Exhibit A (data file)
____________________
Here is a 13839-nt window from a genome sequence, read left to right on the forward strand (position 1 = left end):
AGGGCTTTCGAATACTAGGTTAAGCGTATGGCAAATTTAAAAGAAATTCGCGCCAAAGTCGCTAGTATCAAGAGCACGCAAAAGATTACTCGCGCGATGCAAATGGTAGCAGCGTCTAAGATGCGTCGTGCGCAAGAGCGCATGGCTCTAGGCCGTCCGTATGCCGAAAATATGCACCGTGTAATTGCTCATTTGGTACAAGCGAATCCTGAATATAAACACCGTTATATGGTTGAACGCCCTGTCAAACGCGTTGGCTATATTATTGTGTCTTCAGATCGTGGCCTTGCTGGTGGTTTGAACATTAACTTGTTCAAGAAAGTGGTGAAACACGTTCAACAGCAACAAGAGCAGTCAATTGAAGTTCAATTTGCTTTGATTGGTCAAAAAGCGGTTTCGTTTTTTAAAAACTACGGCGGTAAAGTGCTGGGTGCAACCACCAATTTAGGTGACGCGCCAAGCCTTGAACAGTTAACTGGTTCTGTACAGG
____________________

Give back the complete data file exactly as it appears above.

Here is a 13839-nt window from a genome sequence, read left to right on the forward strand (position 1 = left end):
AGGGCTTTCGAATACTAGGTTAAGCGTATGGCAAATTTAAAAGAAATTCGCGCCAAAGTCGCTAGTATCAAGAGCACGCAAAAGATTACTCGCGCGATGCAAATGGTAGCAGCGTCTAAGATGCGTCGTGCGCAAGAGCGCATGGCTCTAGGCCGTCCGTATGCCGAAAATATGCACCGTGTAATTGCTCATTTGGTACAAGCGAATCCTGAATATAAACACCGTTATATGGTTGAACGCCCTGTCAAACGCGTTGGCTATATTATTGTGTCTTCAGATCGTGGCCTTGCTGGTGGTTTGAACATTAACTTGTTCAAGAAAGTGGTGAAACACGTTCAACAGCAACAAGAGCAGTCAATTGAAGTTCAATTTGCTTTGATTGGTCAAAAAGCGGTTTCGTTTTTTAAAAACTACGGCGGTAAAGTGCTGGGTGCAACCACCAATTTAGGTGACGCGCCAAGCCTTGAACAGTTAACTGGTTCTGTACAGG